Showing results for: Consumption and diets
The type, quantity and formats of foods we eat vary considerably over time and space. A person’s consumption of food is rarely a matter solely (or even largely) of personal conscious choice. Instead, it is affected by such wide-ranging factors as cultural identity and taboos, food availability and price, genetics, legislation, technological innovation and marketing campaigns. Governments and civil society organisations have long been promoting healthy diets to reduce the burden of noncommunicable diseases both at a global and national scale and the concept of ‘sustainable healthy diets’ – diets that have lower environmental impacts but fulfil nutritional requirements – is very slowly gaining ground.
This paper provides an overview of dietary guidance for pulses, discussing their nutritional composition and health benefits as well as the evolution of the way in which the USDA’s dietary guidelines categorise pulses. The paper was published in a special issue on The Potential of Pulses to Meet Today’s Health Challenges: Staple Foods in the journal Annals of the New York Academy of Sciences.
This systematic review considers how seafood is currently incorporated and assessed in the sustainable diets literature and examines the barriers to more adequate inclusion of seafood within research on sustainable diets.
This new book by Maurie J. Cohen examines how the system of mass consumption is changing; discusses popular trends such as the sharing economy, the Maker Movement, and economic localization; and describes the role that worker-consumer cooperatives could play in actively changing the current paradigm.
Tara Garnett (FCRN) and Sue Dibb (Eating Better) spoke on BBC World Service’s Inquiry programme about food consumption in relation to climate change.
This randomized controlled study looked at how obese Norwegian men were affected by a diet very high in the intake of total and saturated fat, as compared to one high in carbohydrates, while controlling for intake of energy, protein, and polyunsaturated fats and food types.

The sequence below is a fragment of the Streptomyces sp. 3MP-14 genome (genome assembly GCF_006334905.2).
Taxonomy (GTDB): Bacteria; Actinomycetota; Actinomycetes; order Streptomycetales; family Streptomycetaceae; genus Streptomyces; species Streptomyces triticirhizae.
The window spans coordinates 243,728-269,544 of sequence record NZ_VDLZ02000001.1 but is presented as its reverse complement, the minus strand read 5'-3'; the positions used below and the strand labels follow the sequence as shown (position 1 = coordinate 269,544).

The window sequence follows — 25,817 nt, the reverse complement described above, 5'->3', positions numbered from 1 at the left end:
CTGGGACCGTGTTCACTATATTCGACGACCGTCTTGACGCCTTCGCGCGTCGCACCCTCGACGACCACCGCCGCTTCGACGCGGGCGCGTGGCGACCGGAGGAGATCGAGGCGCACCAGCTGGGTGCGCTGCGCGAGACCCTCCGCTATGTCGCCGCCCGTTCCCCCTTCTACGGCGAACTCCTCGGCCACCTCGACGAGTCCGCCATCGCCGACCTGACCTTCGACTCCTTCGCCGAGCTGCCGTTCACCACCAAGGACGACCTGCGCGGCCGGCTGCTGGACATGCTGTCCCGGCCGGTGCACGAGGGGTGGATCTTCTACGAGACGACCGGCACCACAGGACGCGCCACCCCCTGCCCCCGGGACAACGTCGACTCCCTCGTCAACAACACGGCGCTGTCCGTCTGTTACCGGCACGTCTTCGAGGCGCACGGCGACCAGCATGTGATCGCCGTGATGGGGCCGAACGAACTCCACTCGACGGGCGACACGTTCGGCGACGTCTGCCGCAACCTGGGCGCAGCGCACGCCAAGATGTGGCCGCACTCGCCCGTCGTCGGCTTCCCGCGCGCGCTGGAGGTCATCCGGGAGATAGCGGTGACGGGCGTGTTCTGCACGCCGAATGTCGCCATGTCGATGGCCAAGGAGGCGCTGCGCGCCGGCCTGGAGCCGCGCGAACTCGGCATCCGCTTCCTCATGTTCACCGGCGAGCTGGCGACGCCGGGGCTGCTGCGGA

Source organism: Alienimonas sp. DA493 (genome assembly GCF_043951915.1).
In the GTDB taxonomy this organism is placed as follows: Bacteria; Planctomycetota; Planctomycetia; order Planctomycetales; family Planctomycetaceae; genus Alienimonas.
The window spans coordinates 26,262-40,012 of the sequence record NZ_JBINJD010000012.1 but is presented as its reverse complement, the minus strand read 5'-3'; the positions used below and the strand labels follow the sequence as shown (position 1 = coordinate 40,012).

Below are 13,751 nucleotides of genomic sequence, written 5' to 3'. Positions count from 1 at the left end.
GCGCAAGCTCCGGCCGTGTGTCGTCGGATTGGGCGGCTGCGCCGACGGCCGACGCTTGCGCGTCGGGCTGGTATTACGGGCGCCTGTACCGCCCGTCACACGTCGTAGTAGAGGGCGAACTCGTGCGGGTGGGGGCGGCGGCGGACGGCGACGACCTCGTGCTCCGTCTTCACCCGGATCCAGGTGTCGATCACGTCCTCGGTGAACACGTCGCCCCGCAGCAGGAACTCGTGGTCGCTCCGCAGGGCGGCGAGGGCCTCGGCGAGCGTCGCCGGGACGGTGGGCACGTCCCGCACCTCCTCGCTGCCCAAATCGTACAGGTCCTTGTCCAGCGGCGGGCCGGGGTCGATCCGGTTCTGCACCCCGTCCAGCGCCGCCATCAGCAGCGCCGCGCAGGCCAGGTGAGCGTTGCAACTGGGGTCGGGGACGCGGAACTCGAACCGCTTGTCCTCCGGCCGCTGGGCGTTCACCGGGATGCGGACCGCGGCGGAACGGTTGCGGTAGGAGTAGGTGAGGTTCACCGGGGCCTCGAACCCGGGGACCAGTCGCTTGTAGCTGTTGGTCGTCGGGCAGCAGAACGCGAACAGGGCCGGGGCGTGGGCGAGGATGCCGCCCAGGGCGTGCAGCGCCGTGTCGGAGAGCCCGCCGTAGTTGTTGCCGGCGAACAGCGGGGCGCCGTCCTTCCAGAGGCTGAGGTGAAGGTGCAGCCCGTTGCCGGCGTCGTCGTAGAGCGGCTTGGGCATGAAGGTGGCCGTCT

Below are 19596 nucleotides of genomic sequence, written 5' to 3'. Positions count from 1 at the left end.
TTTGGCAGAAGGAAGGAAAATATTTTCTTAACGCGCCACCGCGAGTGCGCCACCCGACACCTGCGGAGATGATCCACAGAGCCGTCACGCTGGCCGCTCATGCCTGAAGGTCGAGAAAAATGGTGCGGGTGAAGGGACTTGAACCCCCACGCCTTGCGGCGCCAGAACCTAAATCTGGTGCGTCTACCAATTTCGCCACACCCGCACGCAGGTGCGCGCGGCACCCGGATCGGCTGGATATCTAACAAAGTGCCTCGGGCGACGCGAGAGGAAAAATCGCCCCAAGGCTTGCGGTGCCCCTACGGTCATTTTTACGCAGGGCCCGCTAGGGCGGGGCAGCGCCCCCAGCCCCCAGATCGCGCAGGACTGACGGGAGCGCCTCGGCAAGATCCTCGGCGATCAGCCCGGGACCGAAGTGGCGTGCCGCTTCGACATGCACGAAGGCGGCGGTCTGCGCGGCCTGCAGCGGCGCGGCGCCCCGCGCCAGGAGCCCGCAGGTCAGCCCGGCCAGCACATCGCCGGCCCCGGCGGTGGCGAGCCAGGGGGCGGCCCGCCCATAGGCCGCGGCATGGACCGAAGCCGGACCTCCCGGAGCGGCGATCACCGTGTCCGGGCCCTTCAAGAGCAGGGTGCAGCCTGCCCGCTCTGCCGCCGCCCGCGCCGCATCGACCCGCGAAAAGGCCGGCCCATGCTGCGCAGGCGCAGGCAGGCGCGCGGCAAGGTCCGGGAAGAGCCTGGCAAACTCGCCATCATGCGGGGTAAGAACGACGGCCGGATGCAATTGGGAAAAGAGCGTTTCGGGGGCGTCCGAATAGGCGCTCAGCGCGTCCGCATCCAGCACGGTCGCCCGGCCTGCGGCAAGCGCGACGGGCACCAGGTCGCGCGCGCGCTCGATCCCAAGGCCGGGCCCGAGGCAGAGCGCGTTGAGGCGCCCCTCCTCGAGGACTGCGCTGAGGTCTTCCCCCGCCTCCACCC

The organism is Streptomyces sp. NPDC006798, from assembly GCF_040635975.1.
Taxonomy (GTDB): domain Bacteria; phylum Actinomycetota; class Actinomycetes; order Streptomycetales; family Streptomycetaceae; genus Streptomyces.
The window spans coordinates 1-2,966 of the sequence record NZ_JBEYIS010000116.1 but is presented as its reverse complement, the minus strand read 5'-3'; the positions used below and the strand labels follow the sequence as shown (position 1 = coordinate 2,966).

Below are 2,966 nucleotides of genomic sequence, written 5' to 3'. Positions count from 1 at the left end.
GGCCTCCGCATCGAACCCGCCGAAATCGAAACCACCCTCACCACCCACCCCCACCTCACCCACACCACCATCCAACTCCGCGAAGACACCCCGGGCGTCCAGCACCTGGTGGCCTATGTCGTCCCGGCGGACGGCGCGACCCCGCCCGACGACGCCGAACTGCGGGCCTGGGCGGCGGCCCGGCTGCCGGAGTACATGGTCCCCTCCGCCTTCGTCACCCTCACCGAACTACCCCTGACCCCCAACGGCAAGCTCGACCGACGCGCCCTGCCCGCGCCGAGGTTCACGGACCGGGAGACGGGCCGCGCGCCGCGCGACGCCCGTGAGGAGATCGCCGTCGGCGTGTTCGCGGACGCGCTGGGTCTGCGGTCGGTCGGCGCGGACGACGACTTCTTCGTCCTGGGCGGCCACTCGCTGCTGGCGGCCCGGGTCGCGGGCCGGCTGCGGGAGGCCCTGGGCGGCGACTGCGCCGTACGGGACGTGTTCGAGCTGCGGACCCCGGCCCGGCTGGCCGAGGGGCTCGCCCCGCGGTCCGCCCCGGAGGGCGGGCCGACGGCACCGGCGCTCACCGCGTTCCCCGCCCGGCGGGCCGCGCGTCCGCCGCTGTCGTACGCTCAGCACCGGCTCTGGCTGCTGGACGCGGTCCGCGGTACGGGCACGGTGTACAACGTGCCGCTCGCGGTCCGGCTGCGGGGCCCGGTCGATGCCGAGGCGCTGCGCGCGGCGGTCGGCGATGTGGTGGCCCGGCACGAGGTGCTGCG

Twenty-four cross-party European parliament members, together with HSI’s Planting Fresh Ideas, wrote a letter to the European Commission President, First Vice President, and Commissioners, with policy recommendations for reducing EU consumption of animal-based foods.
The FCRN and the Food Foundation have jointly produced new report based on a meeting, held November 2016, on the topic of metrics for sustainable healthy diets for the food industry. While a range of sustainability metrics for this industry already exists, none comprehensively measure the progress (or otherwise) that food companies are taking to foster a public shift towards more sustainable and healthy eating patterns (SHEPs). The meeting report considers whether further work on such a set of metrics would be of use.
Edited by Marlyne Sahakian, Czarina Saloma and Suren Erkman
This paper by FCRN member Lukasz Aleksandrowicz and colleagues consolidates current evidence on the environmental impacts of dietary change, finding environmental benefits are possible from shifting typical Western diets to a variety of alternative dietary patterns. The results also highlight that there is still complexity in defining environmentally sustainable diets, though moderate reductions in meat consumption (particularly ruminant meat) replaced by plant-based foods, seem to reliably reduce greenhouse gas (GHG) emissions, land use, and water use, as well as improve health.
Given the increasing popularity of vegan diets, a group of German researchers has created guidelines for chefs in public catering facilities. These take into account nutritional requirements.
Researchers at CGIAR/CCAFS have written a report about different demand side measures aimed at changing food consumption so as to reduce GHG emissions. In particular, they placed their analysis in the context of the Paris climate agreement which aims to limit the increase of global temperatures due to anthropogenic climate change to below 2ºC.
At a time when interest in the sustainability of food is increasing, the need for well-defined, interdisciplinary metrics of the sustainability of diets is evident. In this study, a group of researchers from Michigan performed a systematic literature review of empirical research studies on sustainable diets to identify the components of sustainability that were measured and the methods applied to do so.
This short perspective in the journal Science reviews how the rise of urbanization is transforming food systems in many areas, and argues for further research on this topic.
This study estimates the environmental impacts of what it terms discretionary foods - foods and drinks that do not provide nutrients that the body particularly needs. It finds that these foods account for 33-39% of food-related footprints in Australia.
The Danish Council on Ethics is calling on the Danish government to regulate the consumption of what it calls ‘climate damaging foods’ by placing taxes on those products with the highest associated emissions.
Psychological research has shown that people often don’t make decisions on a rational basis, but rather do so heuristically - based on rules of thumb - that can systematically bias choices. This has important implications when it comes to promoting the sustainable consumption of food.
This month’s issue of Discover Society is entirely dedicated to the topic of food and eating. Tara Garnett has contributed with an article on sustainable healthy eating patterns.
Recent research has shown that some foods have a considerably higher emissions-footprints than do others and that changes in average dietary consumption patterns towards lower-emissions foods, has potential as a climate change mitigation measure.